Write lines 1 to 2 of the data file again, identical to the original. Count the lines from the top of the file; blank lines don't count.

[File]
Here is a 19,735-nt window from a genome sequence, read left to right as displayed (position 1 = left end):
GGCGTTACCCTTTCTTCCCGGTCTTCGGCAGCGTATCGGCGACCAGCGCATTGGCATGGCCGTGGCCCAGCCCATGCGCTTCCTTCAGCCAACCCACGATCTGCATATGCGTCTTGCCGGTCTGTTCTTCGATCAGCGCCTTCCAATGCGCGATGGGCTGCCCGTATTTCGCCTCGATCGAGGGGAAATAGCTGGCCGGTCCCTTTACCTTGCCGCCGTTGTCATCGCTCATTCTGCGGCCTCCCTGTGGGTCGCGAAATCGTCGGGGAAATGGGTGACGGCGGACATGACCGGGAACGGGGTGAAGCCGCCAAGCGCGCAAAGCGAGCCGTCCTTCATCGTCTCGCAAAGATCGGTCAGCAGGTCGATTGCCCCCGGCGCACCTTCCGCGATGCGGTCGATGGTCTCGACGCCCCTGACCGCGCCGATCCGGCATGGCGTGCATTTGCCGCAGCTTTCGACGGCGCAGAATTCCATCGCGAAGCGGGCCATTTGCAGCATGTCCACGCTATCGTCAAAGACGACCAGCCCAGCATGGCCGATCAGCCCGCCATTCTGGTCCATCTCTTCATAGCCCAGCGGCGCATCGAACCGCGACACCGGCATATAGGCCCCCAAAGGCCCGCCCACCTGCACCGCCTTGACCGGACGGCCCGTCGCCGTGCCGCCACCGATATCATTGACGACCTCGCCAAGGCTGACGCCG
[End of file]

Here is a 19,735-nt window from a genome sequence, read left to right as displayed (position 1 = left end):
GGCGTTACCCTTTCTTCCCGGTCTTCGGCAGCGTATCGGCGACCAGCGCATTGGCATGGCCGTGGCCCAGCCCATGCGCTTCCTTCAGCCAACCCACGATCTGCATATGCGTCTTGCCGGTCTGTTCTTCGATCAGCGCCTTCCAATGCGCGATGGGCTGCCCGTATTTCGCCTCGATCGAGGGGAAATAGCTGGCCGGTCCCTTTACCTTGCCGCCGTTGTCATCGCTCATTCTGCGGCCTCCCTGTGGGTCGCGAAATCGTCGGGGAAATGGGTGACGGCGGACATGACCGGGAACGGGGTGAAGCCGCCAAGCGCGCAAAGCGAGCCGTCCTTCATCGTCTCGCAAAGATCGGTCAGCAGGTCGATTGCCCCCGGCGCACCTTCCGCGATGCGGTCGATGGTCTCGACGCCCCTGACCGCGCCGATCCGGCATGGCGTGCATTTGCCGCAGCTTTCGACGGCGCAGAATTCCATCGCGAAGCGGGCCATTTGCAGCATGTCCACGCTATCGTCAAAGACGACCAGCCCAGCATGGCCGATCAGCCCGCCATTCTGGTCCATCTCTTCATAGCCCAGCGGCGCATCGAACCGCGACACCGGCATATAGGCCCCCAAAGGCCCGCCCACCTGCACCGCCTTGACCGGACGGCCCGTCGCCGTGCCGCCACCGATATCATTGACGACCTCGCCAAGGCTGACGCCG